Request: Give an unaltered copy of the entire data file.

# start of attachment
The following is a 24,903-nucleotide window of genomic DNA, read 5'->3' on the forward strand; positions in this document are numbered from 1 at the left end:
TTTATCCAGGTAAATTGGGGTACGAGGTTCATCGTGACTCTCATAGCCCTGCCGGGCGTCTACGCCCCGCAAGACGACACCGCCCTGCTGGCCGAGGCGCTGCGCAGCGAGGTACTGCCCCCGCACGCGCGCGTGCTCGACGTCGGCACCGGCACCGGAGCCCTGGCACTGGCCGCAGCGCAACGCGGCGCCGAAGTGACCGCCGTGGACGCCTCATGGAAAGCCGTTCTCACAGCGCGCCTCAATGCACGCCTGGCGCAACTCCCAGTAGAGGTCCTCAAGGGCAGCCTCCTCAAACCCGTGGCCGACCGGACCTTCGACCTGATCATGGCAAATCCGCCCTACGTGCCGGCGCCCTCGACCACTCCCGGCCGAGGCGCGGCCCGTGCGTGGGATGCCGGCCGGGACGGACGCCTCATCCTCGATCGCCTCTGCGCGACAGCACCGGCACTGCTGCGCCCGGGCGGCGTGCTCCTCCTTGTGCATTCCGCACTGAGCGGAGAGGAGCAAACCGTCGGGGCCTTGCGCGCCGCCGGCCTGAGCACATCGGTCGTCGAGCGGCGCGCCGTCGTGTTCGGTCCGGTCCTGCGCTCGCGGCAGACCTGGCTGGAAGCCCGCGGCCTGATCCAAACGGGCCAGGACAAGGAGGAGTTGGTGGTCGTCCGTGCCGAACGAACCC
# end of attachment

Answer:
The following is a 24,903-nucleotide window of genomic DNA, read 5'->3' on the forward strand; positions in this document are numbered from 1 at the left end:
TTTATCCAGGTAAATTGGGGTACGAGGTTCATCGTGACTCTCATAGCCCTGCCGGGCGTCTACGCCCCGCAAGACGACACCGCCCTGCTGGCCGAGGCGCTGCGCAGCGAGGTACTGCCCCCGCACGCGCGCGTGCTCGACGTCGGCACCGGCACCGGAGCCCTGGCACTGGCCGCAGCGCAACGCGGCGCCGAAGTGACCGCCGTGGACGCCTCATGGAAAGCCGTTCTCACAGCGCGCCTCAATGCACGCCTGGCGCAACTCCCAGTAGAGGTCCTCAAGGGCAGCCTCCTCAAACCCGTGGCCGACCGGACCTTCGACCTGATCATGGCAAATCCGCCCTACGTGCCGGCGCCCTCGACCACTCCCGGCCGAGGCGCGGCCCGTGCGTGGGATGCCGGCCGGGACGGACGCCTCATCCTCGATCGCCTCTGCGCGACAGCACCGGCACTGCTGCGCCCGGGCGGCGTGCTCCTCCTTGTGCATTCCGCACTGAGCGGAGAGGAGCAAACCGTCGGGGCCTTGCGCGCCGCCGGCCTGAGCACATCGGTCGTCGAGCGGCGCGCCGTCGTGTTCGGTCCGGTCCTGCGCTCGCGGCAGACCTGGCTGGAAGCCCGCGGCCTGATCCAAACGGGCCAGGACAAGGAGGAGTTGGTGGTCGTCCGTGCCGAACGAACCC